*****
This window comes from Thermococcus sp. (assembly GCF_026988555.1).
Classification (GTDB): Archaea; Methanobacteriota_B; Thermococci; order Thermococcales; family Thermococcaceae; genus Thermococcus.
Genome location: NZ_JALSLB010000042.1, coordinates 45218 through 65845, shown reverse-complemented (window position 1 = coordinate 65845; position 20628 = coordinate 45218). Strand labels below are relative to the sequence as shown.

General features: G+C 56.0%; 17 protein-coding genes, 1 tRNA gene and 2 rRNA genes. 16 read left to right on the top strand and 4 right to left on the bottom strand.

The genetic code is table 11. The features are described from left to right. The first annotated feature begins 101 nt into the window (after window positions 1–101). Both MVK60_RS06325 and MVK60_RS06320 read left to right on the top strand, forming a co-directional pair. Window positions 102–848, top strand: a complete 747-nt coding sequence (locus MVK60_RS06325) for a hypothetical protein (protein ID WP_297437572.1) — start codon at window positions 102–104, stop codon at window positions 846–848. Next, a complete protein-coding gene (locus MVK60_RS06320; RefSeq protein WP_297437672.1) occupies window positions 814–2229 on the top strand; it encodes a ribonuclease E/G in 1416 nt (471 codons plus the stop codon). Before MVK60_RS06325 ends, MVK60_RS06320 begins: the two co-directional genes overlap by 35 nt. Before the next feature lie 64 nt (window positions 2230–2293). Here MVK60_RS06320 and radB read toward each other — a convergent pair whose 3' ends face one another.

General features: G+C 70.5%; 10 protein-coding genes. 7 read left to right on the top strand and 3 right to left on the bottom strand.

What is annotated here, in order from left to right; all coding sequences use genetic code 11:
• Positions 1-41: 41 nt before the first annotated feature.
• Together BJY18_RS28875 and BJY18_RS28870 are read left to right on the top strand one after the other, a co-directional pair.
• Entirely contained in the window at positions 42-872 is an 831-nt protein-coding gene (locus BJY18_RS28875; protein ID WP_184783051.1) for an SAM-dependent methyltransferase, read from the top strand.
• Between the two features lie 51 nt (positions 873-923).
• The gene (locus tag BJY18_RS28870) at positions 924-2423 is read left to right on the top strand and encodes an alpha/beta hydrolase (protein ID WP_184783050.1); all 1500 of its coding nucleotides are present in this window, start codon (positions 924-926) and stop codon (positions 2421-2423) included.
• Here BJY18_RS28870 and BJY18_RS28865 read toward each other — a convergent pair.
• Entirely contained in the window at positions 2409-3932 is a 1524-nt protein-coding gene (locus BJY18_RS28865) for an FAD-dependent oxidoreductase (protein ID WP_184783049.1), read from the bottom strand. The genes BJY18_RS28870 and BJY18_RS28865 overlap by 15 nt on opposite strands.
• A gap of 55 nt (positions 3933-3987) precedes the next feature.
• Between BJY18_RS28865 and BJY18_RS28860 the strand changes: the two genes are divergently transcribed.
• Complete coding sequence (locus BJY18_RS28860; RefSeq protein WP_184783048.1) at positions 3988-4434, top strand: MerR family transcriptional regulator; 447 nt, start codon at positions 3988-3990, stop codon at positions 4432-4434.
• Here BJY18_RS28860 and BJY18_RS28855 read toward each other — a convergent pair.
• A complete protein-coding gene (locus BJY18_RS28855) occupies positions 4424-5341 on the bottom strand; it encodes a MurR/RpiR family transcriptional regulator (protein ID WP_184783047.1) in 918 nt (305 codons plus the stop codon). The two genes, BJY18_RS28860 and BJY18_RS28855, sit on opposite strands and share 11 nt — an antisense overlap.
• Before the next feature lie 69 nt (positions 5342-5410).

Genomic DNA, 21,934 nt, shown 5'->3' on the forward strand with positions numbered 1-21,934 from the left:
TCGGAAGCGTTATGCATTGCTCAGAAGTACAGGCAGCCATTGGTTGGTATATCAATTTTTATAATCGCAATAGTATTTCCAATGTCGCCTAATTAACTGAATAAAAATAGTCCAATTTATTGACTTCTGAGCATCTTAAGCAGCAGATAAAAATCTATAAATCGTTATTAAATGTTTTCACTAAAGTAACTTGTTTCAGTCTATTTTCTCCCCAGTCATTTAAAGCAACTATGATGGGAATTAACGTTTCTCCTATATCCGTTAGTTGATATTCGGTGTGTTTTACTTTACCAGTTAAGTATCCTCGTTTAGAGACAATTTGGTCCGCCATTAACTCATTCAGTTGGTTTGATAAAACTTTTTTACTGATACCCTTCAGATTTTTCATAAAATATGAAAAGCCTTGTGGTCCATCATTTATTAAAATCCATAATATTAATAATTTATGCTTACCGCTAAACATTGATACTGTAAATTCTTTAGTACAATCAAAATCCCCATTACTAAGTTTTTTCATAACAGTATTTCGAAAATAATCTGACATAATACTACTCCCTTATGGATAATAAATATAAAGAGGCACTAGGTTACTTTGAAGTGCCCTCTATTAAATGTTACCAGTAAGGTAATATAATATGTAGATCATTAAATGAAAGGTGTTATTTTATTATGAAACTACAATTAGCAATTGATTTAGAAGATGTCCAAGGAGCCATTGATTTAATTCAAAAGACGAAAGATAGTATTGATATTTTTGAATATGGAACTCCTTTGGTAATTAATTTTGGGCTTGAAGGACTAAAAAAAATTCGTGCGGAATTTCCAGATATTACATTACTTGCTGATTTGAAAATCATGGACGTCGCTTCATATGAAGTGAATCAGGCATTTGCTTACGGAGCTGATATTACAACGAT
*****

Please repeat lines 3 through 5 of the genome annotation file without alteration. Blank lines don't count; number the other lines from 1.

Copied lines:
Genome location: NZ_JALSLB010000042.1, coordinates 45218 through 65845, shown reverse-complemented (window position 1 = coordinate 65845; position 20628 = coordinate 45218). Strand labels below are relative to the sequence as shown.

General features: G+C 56.0%; 17 protein-coding genes, 1 tRNA gene and 2 rRNA genes. 16 read left to right on the top strand and 4 right to left on the bottom strand.

The genetic code is table 11. The features are described from left to right. The first annotated feature begins 101 nt into the window (after window positions 1–101). Both MVK60_RS06325 and MVK60_RS06320 read left to right on the top strand, forming a co-directional pair. Window positions 102–848, top strand: a complete 747-nt coding sequence (locus MVK60_RS06325) for a hypothetical protein (protein ID WP_297437572.1) — start codon at window positions 102–104, stop codon at window positions 846–848. Next, a complete protein-coding gene (locus MVK60_RS06320; RefSeq protein WP_297437672.1) occupies window positions 814–2229 on the top strand; it encodes a ribonuclease E/G in 1416 nt (471 codons plus the stop codon). Before MVK60_RS06325 ends, MVK60_RS06320 begins: the two co-directional genes overlap by 35 nt. Before the next feature lie 64 nt (window positions 2230–2293). Here MVK60_RS06320 and radB read toward each other — a convergent pair whose 3' ends face one another.